[News] HBM Boom May Lead to DRAM Shortages in the Second Half of the Year

2024-05-21 Semiconductors editor

Memory giants Samsung, SK Hynix, and Micron are all actively investing in high-bandwidth memory (HBM) production. Industry sources cited in a report from Commercial Times indicate that due to capacity crowding effects, DRAM products may face shortages in the second half of the year.

According to TrendForce, the three largest DRAM suppliers are increasing wafer input for advanced processes. Following a rise in memory contract prices, companies have boosted their capital investments, with capacity expansion focusing on the second half of this year. It is expected that wafer input for 1alpha nm and above processes will account for approximately 40% of total DRAM wafer input by the end of the year.

HBM production will be prioritized due to its profitability and increasing demand. Regarding the latest developments in HBM, TrendForce indicates that HBM3e will become the market mainstream this year, with shipments concentrated in the second half of the year.

Currently, SK Hynix remains the primary supplier, along with Micron, both utilizing 1beta nm processes and already shipping to NVIDIA. Samsung, using a 1alpha nm process, is expected to complete qualification in the second quarter and begin deliveries mid-year.

The growing content per unit in PCs, servers, and smartphones is driving up the consumption of advanced process capacity each quarter. Servers, in particular, are seeing the highest capacity increase—primarily driven by AI servers with content of 1.75 TB per unit. With the mass production of new platforms like Intel’s Sapphire Rapids and AMD’s Genoa, which require DDR5 memory, DDR5 penetration is expected to exceed 50% by the end of the year.

As HBM3e shipments are expected to be concentrated in the second half of the year—coinciding with the peak season for memory demand—market demand for DDR5 and LPDDR5(X) is also expected to increase. With a higher proportion of wafer input allocated to HBM production, the output of advanced processes will be limited. Consequently, capacity allocation in the second half of the year will be crucial in determining whether supply can meet demand.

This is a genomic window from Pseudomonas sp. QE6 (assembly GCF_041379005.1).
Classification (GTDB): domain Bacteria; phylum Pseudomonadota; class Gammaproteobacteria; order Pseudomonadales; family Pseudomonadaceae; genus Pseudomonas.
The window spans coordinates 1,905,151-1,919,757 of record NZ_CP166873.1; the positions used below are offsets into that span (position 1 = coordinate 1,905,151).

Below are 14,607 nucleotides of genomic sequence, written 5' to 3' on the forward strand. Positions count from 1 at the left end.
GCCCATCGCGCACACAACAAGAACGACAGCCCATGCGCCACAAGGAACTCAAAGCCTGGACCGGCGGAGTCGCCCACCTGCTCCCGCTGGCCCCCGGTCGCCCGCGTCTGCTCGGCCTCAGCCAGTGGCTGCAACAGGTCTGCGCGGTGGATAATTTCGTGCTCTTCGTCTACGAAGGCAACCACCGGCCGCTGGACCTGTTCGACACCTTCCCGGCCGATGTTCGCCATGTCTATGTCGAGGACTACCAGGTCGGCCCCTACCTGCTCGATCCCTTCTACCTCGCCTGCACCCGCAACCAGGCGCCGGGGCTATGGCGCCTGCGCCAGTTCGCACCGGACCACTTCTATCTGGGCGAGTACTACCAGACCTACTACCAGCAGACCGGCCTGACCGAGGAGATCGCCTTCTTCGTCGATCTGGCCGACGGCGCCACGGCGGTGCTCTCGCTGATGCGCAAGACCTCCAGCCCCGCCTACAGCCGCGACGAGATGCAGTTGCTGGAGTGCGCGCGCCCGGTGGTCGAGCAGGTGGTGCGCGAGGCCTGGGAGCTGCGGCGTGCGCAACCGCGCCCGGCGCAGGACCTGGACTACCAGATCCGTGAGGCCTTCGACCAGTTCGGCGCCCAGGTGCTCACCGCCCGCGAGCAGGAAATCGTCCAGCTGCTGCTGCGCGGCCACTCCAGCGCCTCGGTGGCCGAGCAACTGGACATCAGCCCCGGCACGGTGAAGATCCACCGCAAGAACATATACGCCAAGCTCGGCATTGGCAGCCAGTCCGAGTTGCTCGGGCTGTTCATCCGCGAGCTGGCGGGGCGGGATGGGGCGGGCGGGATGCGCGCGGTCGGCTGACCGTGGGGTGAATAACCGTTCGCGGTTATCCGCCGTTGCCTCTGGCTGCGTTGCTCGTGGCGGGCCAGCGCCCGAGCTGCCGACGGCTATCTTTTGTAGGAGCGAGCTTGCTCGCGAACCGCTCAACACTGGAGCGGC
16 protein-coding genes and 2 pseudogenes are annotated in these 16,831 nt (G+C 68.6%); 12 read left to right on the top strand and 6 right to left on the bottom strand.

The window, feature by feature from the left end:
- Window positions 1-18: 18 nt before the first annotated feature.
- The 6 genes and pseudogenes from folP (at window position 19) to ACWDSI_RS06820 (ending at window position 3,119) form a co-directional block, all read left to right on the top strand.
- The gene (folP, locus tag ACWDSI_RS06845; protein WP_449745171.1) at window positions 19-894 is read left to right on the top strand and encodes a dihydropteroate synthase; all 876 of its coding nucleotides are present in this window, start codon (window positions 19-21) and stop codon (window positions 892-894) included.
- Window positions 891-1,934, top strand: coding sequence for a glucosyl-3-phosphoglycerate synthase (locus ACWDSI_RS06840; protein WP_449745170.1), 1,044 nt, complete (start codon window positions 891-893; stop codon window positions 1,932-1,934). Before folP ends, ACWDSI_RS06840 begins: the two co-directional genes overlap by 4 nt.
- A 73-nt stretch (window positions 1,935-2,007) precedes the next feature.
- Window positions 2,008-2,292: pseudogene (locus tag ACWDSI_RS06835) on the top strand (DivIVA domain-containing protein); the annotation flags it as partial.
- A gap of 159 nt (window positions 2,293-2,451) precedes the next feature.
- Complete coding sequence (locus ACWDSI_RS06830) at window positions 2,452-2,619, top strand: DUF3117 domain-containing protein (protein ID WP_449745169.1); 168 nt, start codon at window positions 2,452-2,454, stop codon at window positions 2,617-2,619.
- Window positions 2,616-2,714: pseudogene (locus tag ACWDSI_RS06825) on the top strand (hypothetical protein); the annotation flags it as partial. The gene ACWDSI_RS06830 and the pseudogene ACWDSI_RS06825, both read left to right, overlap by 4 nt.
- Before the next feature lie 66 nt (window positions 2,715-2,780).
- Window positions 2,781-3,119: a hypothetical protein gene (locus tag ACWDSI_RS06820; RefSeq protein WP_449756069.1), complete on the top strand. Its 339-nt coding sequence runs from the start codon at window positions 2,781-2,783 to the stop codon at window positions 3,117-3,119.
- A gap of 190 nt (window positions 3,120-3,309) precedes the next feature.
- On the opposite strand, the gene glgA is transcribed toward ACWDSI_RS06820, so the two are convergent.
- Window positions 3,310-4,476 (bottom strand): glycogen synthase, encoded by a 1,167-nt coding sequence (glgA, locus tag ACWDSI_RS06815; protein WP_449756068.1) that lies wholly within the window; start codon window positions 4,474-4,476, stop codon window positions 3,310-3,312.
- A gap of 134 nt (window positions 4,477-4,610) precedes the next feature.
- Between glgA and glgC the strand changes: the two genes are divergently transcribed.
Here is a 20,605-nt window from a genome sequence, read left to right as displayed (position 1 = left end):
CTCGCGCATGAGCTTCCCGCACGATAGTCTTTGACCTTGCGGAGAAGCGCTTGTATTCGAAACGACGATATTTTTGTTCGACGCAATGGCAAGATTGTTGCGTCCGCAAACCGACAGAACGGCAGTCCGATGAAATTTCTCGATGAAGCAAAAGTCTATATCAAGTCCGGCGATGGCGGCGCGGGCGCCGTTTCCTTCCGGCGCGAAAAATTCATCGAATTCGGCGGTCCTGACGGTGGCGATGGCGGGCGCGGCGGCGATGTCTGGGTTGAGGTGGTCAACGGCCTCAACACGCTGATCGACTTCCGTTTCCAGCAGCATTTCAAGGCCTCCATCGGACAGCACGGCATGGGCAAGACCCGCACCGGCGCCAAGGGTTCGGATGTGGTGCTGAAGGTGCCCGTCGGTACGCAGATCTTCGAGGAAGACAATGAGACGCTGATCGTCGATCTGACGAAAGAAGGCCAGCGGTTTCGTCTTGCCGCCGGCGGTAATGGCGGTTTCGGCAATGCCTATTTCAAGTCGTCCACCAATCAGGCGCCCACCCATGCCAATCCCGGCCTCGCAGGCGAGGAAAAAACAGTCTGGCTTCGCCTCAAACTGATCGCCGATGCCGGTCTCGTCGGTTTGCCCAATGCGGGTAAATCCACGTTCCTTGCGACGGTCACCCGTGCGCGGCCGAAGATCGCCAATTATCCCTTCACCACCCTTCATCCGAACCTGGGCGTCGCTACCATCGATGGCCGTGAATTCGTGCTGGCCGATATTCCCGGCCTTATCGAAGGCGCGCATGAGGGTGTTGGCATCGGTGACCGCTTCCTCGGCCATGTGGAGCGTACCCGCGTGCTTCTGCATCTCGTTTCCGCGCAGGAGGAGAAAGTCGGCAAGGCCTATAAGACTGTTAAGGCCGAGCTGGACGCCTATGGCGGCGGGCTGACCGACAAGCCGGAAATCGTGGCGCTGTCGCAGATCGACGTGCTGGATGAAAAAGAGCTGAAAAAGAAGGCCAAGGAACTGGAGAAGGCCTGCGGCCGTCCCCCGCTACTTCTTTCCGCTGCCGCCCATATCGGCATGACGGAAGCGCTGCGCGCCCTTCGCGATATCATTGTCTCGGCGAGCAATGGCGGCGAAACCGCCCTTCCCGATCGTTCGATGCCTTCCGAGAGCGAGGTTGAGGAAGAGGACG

Samsung expects existing facilities to be fully utilized by the end of 2024. The new P4L plant is slated for completion in 2025, and the Line 15 facility will undergo a process transition from 1Y nm to 1beta nm and above.

The capacity of SK Hynix’s M16 plant is expected to expand next year, while the M15X plant is also planned for completion in 2025, with mass production starting at the end of next year.

Micron’s facility in Taiwan will return to full capacity next year, with future expansions focused on the US. The Boise facility is expected to be completed in 2025, with equipment installations following and mass production planned for 2026.

With the expected volume production of NVIDIA’s GB200 in 2025, featuring HBM3e with 192/384GB specifications, HBM output is anticipated to nearly double. Each major manufacturer will invest in HBM4 development, prioritizing HBM in their capacity planning. Consequently, due to capacity crowding effects, there may be shortages in DRAM supply.

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(Photo credit: Samsung)

Please note that this article cites information from Commercial Times.

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